Business Language Courses Add Marketability
PROVO, Utah — Jan 06, 2006 — “Buongiorno principessa” may help you get a date, but it probably won’t help you get a job. Taking one of 11 business language classes might.
Not only does BYU have one of the most bilingual campuses in the country, it also offers an excellent selection of business language courses (Bus M 596R). These courses add a business dimension to a student’s existing language skills.
“Students will learn business terms and business cultural aspects of the language that they didn’t learn on their missions, giving them a competitive advantage in the international business field,” says Cynthia Saldanha Halliday, Portuguese business language instructor and managing director of the Marriott School’s Global Management Center.
Because students are already conversant in a foreign language, instructors can focus on advanced business language skills. Class instruction covers everything from résumé writing in another language to foreign business etiquette.
“These classes provide opportunities to learn vocabulary, business concepts and cultural knowledge that will prepare students to function more effectively in an international business environment, and specifically in the countries of interest,” says Robert Russell, chair of the department of Asian & Near Eastern Languages and Japanese business language professor.
Corey Crowell, a 2004 BYU graduate, has seen the benefits of business language courses first-hand. As the president of PAGC, an international consulting arm of International Armoring Corporation, Crowell travels a lot and has opportunities to use his Spanish business language skills — a chance he might not have had without the business language training.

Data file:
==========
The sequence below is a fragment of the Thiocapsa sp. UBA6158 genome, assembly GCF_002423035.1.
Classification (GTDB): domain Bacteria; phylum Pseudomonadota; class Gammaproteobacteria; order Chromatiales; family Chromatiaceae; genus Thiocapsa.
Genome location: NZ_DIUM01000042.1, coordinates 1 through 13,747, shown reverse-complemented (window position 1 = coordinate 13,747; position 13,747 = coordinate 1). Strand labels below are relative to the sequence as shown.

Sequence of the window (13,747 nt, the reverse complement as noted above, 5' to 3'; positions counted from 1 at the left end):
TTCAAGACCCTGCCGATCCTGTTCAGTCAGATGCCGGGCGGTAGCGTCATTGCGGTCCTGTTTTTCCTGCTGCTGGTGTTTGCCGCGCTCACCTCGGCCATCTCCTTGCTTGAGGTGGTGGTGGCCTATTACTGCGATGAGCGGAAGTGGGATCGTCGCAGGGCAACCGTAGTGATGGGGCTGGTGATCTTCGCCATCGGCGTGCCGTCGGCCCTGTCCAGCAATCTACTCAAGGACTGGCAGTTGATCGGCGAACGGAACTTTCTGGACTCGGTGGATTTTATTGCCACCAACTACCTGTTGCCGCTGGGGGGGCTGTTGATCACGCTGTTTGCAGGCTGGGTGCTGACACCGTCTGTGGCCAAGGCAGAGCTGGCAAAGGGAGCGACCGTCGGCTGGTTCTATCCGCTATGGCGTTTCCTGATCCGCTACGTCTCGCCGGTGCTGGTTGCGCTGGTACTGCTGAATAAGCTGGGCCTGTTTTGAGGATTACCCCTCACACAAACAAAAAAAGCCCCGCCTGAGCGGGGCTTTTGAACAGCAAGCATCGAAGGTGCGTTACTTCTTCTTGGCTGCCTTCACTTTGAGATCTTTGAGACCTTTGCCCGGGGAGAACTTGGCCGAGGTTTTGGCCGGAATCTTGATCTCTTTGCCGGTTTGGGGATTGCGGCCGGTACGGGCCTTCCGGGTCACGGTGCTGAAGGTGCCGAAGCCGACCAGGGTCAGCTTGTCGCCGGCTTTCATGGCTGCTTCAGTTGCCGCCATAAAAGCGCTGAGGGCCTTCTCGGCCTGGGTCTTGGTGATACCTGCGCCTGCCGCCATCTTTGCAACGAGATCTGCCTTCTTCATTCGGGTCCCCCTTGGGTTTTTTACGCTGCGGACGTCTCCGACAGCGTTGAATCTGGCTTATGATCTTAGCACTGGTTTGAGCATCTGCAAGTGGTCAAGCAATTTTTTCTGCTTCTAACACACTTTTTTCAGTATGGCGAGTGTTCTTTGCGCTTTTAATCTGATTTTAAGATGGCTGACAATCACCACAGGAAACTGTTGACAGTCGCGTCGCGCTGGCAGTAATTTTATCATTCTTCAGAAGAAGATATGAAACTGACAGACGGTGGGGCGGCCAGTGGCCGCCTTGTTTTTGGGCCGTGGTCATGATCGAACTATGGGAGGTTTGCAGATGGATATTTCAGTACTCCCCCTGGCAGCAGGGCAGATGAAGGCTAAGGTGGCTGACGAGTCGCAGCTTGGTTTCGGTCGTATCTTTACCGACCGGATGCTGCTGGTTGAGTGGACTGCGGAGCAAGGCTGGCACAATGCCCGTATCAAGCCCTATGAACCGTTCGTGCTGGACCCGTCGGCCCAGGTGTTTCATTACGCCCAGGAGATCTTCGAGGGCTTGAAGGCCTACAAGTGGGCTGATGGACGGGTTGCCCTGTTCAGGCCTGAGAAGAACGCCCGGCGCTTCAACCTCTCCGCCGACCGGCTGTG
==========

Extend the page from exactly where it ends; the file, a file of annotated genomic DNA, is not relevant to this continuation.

“My business language course gave me an edge in Spanish-speaking countries because the vocabulary is different from what I learned on my mission,” says Crowell. “I would recommend a business language class because it gives students the ability to communicate in an international business setting.”
Students interested in taking business language courses should register on Route Y under Bus M 596R. Courses are open to all graduate and undergraduate students and are offered in 11 languages: Spanish, Portuguese, French, German, Arabic, Japanese, Korean, Chinese, Russian, Italian and English (for non-native English speakers). Because classes are designed to augment students’ already high language proficiency, students need to be conversational in the language (the equivalent of a 300-level language class). For more information, students can e-mail email@example.com.
The Marriott School is located at Brigham Young University, the largest privately owned, church-sponsored university in the United States. The school has nationally recognized programs in accounting, business management, public management, information systems, organizational behavior and entrepreneurship. The school’s mission is to prepare men and women of faith, character and professional ability for positions of leadership throughout the world. Approximately 3,000 students are enrolled in the Marriott School’s graduate and undergraduate programs.
Media Contact: Joseph Ogden (801) 422-8938 or 787-9989
Writer: Kris Beldin (801) 422-6495